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DukeEngage in Costa Rica has officially begun! On June 6th, all 14 of us met up with Debra Hamilton and Dinia Santamaria in San Jose for the night before driving up the mountain to Monteverde the next morning. On our journey, we stopped at a fruit market and sampled soursop, lychee, mango, avocado, guava, papaya, passion fruit and more. During our lunch stop, we were greeted by a chorus of howler monkeys just outside the restaurant. It was dark by the time we reached the Valle Escondido Lodge.


Fruit stand by the highway



Our first weekend began with a guided tour through the Monteverde Cloud Forest Reserve courtesy of Rick Guindon and Mark Wainwright. They introduced us to the unique wildlife, history, and geography of the cloud forest.

On the suspension bridge at the Cloud Forest Preserve

That afternoon, we got our first taste of the Monteverde Institute and the first of three charlas (talks) from superstar conservationist Deedra McClearn. This one about natural history. Sunday was highlighted by a discussion from Professor Bill Eaton, a microbiologist who taught us to consider the importance of the ecosystems and natural processes that occur beneath the soil. Otherwise, we relaxed and prepared for our first week of work.

Our week began with a tour through the town of Santa Elena from our three Spanish teachers: Lilliam, Evelynn and Jessie. Then, Hazel Guindon, daughter of Rick and granddaughter of Wolf (one of the initial conservationists in the area), taught us about the programs and goals of the Monteverde Institute before our second discussion with Deedra, this one concerning biodiversity and the myriad ways in which it can be measured.

Hanging gardens at the Monteverde Institute - one of the projects undertaken to explore sustainability.

In the afternoon, we were introduced to Julio Rojas, one of the trip’s coordinators, who took us to the La Calandria tree nursery for our first official job. La Calandria, run by the Institute, can house over 15,000 trees, largely due to Lorenzo and Rigo’s gift for finding and germinating local seeds. The institute runs a program which hands out seedlings to local landowners with the condition that they plant them on their land. That day, we delivered 932 trees to the three farmers that came, many of which we will help plant in the coming weeks.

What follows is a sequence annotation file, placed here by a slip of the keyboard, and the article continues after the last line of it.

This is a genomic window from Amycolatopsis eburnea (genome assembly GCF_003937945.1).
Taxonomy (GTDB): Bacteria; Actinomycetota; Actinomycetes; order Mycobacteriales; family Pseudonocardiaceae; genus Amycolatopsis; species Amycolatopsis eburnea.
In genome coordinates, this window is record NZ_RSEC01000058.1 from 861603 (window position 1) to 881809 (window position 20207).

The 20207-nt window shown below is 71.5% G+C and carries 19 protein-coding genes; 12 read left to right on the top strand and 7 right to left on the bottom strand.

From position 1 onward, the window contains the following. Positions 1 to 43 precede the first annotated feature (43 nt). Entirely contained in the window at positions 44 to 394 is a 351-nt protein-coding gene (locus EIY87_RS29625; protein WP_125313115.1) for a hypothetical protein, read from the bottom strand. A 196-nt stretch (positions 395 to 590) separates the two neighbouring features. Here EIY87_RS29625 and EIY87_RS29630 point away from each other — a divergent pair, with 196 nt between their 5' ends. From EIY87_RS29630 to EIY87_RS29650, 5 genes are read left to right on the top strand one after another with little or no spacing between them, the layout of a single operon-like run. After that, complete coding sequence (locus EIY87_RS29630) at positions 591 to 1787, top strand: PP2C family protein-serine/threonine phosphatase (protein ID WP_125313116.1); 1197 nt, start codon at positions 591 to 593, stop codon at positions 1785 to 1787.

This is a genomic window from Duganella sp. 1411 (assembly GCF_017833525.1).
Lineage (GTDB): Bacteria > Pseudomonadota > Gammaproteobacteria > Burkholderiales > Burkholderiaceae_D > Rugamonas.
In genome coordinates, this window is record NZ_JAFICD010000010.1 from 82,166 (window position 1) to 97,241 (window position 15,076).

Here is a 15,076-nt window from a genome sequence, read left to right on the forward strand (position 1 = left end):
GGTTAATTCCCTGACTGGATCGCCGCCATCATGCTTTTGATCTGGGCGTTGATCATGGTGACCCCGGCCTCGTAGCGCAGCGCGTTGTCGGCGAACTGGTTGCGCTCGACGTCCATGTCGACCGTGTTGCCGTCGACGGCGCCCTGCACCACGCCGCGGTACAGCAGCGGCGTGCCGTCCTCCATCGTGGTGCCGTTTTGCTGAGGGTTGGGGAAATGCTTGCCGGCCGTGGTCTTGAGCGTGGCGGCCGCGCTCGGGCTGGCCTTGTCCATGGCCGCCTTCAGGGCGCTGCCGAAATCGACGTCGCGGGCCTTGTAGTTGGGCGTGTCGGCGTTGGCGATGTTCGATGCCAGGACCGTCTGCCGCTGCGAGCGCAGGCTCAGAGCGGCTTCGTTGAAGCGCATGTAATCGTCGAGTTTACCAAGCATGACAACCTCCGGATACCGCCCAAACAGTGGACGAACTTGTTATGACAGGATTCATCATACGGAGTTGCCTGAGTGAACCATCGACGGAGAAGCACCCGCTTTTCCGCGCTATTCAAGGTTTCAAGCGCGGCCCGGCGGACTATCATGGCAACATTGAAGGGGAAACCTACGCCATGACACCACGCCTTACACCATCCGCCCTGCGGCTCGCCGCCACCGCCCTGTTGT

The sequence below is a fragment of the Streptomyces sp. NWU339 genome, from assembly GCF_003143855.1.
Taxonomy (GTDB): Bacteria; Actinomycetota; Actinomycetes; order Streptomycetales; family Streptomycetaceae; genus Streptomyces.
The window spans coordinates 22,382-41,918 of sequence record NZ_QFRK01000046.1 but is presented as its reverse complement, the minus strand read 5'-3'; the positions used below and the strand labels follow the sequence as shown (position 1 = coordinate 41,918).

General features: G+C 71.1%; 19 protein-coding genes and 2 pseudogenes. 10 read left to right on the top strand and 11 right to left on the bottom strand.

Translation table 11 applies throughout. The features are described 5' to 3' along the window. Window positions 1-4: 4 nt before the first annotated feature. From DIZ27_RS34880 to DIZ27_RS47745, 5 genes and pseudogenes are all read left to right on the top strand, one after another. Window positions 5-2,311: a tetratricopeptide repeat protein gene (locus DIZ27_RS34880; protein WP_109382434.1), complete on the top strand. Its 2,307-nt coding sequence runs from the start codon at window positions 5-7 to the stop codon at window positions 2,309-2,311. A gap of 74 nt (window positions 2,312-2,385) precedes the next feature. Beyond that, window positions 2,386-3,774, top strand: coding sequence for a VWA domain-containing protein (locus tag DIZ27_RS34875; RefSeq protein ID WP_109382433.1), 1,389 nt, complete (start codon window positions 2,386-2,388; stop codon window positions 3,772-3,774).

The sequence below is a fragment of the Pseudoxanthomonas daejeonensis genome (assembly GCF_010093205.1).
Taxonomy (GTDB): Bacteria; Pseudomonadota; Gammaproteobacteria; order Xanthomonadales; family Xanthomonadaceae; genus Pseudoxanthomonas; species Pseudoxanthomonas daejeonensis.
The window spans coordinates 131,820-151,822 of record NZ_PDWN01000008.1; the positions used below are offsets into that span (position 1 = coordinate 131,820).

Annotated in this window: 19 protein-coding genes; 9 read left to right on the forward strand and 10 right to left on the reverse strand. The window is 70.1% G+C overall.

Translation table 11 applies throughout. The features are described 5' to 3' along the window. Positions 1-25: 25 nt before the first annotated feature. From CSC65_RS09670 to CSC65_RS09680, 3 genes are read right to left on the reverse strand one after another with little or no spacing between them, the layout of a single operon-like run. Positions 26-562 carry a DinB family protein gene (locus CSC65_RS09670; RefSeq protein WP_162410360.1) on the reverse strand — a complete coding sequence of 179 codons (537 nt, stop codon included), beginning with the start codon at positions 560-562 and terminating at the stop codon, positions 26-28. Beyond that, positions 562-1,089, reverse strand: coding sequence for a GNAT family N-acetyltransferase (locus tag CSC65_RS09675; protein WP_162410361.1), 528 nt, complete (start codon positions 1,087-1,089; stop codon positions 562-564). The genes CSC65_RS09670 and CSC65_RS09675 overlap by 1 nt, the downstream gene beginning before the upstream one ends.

Passing saplings along our human chain to load up the trucks at La Calandria.

The rest of the week, we fell into the rhythm of working in the mornings and learning at the Institute in the afternoons.

Tuesday and Wednesday we worked at the local high school on a project involving the protected forest on its property. One group went with Randy Chinchilla to map trails through the forest using GIS, while the other group helped make signs that detailed local animal species.


At the local high school helping students with their Ecological Tourism project


Tuesday afternoon was our first Spanish class, and that evening we ate a typical Costa Rican dinner (Cena Tipica) where we learned about the history and origins of traditional Costa Rican dishes. Wednesday afternoon included our final discussion with Deedra about Mammal Communities in the Tropics.


Cena tipica prepared by the staff at the Monteverde Institute


On Thursday and Friday mornings we planted 660 trees across three different farms including the land of Maikol Cruz, whose trees were delivered to him on Monday afternoon partly in thanks to our help.



Thursday afternoon was particularly important because Deb spoke to us about the Institute’s reforestation efforts over the past two decades and introduced us to the forest integrity research project that we will be working on in July. Right afterwards, we broke into committees.

The Research and Analysis Committee is leading the charge in data collection, entry, and analysis. They will also be responsible for identifying new projects and interests that tie into our research project.

The Germination-Gardening-Engineering committee will learn about how seeds are found and germinated and will  use their unique skills to explore a wide range of potential projects including designing a community rain garden.



The GIS committee hopes to work alongside Randy to learn more about how the Monteverde area is mapped using drone technology.

There will be a committee devoted to identifying and documenting the different species; as well as food, fun, and wellness committees that will identify new activities to help us experience more of the Monteverde area.

And then there’s the communications committee, responsible for maintaining this blog and sharing our experiences with the folks back home. We will be sharing pictures, videos and recaps. Furthermore, every member of this group will be responsible for providing their unique outlook on their time here in Costa Rica.

As busy as our first week in Costa Rica seems on paper, there was much we didn’t include. We hope to keep updating you over the course of the next two months.

Pura Vida.